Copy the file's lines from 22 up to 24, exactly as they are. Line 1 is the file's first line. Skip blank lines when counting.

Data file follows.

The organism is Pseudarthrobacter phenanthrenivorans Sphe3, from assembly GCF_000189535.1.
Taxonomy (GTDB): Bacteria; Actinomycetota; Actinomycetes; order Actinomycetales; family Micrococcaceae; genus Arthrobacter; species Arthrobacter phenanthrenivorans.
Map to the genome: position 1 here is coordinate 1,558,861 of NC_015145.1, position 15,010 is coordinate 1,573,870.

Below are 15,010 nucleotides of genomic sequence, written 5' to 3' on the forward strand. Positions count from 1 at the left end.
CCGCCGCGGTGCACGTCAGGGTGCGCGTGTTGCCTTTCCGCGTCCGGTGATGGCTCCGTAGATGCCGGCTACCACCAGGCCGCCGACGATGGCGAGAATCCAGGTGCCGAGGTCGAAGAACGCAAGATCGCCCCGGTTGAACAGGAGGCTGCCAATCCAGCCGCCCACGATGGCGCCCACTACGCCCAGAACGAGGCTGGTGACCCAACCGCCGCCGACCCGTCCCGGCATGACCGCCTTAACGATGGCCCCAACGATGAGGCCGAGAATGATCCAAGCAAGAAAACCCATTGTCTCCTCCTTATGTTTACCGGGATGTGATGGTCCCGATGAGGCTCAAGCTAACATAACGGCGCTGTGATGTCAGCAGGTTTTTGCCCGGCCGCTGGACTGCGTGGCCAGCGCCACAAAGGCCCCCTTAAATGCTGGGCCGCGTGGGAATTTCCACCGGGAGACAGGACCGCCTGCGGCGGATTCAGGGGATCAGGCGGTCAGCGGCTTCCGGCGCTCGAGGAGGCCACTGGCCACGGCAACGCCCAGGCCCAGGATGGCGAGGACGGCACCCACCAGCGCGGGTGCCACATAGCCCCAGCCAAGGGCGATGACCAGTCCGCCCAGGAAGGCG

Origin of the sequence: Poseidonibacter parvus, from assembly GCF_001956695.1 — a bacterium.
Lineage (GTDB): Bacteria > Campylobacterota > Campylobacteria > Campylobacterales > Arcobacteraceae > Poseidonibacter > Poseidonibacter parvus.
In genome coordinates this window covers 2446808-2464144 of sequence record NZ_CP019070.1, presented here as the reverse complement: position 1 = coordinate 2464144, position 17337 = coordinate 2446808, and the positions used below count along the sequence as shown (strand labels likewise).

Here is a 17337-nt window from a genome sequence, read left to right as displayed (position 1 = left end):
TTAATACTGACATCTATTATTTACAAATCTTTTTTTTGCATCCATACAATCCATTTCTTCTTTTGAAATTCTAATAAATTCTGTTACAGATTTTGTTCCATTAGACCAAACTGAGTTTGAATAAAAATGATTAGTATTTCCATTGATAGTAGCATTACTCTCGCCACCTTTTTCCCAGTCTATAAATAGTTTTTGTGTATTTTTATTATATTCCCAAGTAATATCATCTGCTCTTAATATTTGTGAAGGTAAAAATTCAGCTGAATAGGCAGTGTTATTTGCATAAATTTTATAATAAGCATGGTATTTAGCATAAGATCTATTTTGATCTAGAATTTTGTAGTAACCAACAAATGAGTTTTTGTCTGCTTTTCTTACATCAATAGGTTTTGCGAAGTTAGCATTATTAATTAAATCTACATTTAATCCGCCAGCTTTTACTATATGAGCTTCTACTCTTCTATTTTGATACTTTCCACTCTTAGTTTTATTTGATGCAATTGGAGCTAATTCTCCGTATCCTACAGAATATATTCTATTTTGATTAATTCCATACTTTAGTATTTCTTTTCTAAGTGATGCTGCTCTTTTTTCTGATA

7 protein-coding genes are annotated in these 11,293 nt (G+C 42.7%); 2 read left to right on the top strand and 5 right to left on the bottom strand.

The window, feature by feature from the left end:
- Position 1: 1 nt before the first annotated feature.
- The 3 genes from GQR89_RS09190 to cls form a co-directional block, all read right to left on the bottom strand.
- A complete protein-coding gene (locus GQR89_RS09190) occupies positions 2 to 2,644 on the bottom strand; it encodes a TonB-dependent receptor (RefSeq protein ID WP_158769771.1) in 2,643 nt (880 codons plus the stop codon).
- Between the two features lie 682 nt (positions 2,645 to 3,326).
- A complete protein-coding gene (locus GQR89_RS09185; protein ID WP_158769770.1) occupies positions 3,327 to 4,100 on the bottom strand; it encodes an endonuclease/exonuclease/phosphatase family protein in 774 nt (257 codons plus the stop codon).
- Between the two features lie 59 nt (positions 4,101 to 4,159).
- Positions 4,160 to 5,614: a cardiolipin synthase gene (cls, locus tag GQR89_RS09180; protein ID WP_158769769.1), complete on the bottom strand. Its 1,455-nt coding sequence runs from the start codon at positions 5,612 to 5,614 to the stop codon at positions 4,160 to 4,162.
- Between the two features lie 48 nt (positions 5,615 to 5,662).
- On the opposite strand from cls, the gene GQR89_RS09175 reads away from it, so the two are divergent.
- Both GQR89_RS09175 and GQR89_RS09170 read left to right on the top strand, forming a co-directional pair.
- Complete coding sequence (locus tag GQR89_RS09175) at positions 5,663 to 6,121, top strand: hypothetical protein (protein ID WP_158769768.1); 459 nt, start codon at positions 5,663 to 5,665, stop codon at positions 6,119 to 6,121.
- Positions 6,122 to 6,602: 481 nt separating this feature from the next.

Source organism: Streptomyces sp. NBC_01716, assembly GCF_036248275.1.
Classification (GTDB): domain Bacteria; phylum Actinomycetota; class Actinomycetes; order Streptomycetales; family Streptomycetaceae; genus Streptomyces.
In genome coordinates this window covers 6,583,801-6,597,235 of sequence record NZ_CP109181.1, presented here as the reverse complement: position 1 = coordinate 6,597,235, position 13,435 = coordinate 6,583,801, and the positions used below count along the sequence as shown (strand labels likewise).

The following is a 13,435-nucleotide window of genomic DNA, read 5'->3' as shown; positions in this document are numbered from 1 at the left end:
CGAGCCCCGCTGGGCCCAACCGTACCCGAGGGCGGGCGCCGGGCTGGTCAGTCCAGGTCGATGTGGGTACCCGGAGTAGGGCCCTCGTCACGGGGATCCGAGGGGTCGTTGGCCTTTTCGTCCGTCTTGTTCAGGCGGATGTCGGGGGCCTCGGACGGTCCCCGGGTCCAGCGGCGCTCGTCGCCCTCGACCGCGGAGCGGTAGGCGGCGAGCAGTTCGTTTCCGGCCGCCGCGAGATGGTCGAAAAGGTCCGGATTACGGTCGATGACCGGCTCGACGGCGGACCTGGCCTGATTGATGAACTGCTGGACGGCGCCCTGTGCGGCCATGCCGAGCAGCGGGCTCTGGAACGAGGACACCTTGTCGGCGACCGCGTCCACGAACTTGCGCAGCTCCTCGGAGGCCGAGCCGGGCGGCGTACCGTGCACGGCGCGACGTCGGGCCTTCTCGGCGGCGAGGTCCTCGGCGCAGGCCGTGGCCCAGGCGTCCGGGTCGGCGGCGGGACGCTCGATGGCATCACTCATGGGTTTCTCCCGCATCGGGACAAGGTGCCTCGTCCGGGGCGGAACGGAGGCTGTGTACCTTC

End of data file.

- Both GQR89_RS09175 and GQR89_RS09170 read left to right on the top strand, forming a co-directional pair.
- Complete coding sequence (locus tag GQR89_RS09175) at positions 5,663 to 6,121, top strand: hypothetical protein (protein ID WP_158769768.1); 459 nt, start codon at positions 5,663 to 5,665, stop codon at positions 6,119 to 6,121.
- Positions 6,122 to 6,602: 481 nt separating this feature from the next.